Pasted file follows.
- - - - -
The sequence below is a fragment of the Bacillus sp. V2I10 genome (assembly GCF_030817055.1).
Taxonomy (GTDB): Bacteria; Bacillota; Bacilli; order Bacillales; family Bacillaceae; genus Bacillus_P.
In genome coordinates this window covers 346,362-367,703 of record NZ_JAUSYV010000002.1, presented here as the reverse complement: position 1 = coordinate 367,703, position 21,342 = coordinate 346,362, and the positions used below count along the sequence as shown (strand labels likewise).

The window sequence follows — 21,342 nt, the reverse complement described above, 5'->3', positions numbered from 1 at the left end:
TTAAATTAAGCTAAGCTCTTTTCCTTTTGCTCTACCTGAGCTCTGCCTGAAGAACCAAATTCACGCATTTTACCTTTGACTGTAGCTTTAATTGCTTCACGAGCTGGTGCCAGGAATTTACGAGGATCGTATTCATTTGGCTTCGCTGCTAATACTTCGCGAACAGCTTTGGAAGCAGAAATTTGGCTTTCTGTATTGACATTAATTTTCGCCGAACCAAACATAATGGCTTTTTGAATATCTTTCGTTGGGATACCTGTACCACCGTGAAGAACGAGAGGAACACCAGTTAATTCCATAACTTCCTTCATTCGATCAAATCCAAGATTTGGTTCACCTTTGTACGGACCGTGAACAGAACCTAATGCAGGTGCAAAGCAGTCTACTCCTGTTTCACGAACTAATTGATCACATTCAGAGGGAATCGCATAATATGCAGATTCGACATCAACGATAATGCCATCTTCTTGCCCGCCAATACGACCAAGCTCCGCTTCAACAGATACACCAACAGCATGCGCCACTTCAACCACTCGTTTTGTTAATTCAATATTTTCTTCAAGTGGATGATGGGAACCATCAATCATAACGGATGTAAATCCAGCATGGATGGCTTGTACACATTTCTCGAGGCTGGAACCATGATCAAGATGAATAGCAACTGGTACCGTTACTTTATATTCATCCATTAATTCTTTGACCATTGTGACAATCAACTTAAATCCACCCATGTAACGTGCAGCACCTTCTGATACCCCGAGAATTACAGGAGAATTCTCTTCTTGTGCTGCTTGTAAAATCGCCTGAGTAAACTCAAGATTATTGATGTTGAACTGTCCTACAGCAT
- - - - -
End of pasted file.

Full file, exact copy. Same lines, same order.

The sequence below is a fragment of the Bacillus sp. V2I10 genome (assembly GCF_030817055.1).
Taxonomy (GTDB): Bacteria; Bacillota; Bacilli; order Bacillales; family Bacillaceae; genus Bacillus_P.
In genome coordinates this window covers 346,362-367,703 of record NZ_JAUSYV010000002.1, presented here as the reverse complement: position 1 = coordinate 367,703, position 21,342 = coordinate 346,362, and the positions used below count along the sequence as shown (strand labels likewise).

The window sequence follows — 21,342 nt, the reverse complement described above, 5'->3', positions numbered from 1 at the left end:
TTAAATTAAGCTAAGCTCTTTTCCTTTTGCTCTACCTGAGCTCTGCCTGAAGAACCAAATTCACGCATTTTACCTTTGACTGTAGCTTTAATTGCTTCACGAGCTGGTGCCAGGAATTTACGAGGATCGTATTCATTTGGCTTCGCTGCTAATACTTCGCGAACAGCTTTGGAAGCAGAAATTTGGCTTTCTGTATTGACATTAATTTTCGCCGAACCAAACATAATGGCTTTTTGAATATCTTTCGTTGGGATACCTGTACCACCGTGAAGAACGAGAGGAACACCAGTTAATTCCATAACTTCCTTCATTCGATCAAATCCAAGATTTGGTTCACCTTTGTACGGACCGTGAACAGAACCTAATGCAGGTGCAAAGCAGTCTACTCCTGTTTCACGAACTAATTGATCACATTCAGAGGGAATCGCATAATATGCAGATTCGACATCAACGATAATGCCATCTTCTTGCCCGCCAATACGACCAAGCTCCGCTTCAACAGATACACCAACAGCATGCGCCACTTCAACCACTCGTTTTGTTAATTCAATATTTTCTTCAAGTGGATGATGGGAACCATCAATCATAACGGATGTAAATCCAGCATGGATGGCTTGTACACATTTCTCGAGGCTGGAACCATGATCAAGATGAATAGCAACTGGTACCGTTACTTTATATTCATCCATTAATTCTTTGACCATTGTGACAATCAACTTAAATCCACCCATGTAACGTGCAGCACCTTCTGATACCCCGAGAATTACAGGAGAATTCTCTTCTTGTGCTGCTTGTAAAATCGCCTGAGTAAACTCAAGATTATTGATGTTGAACTGTCCTACAGCAT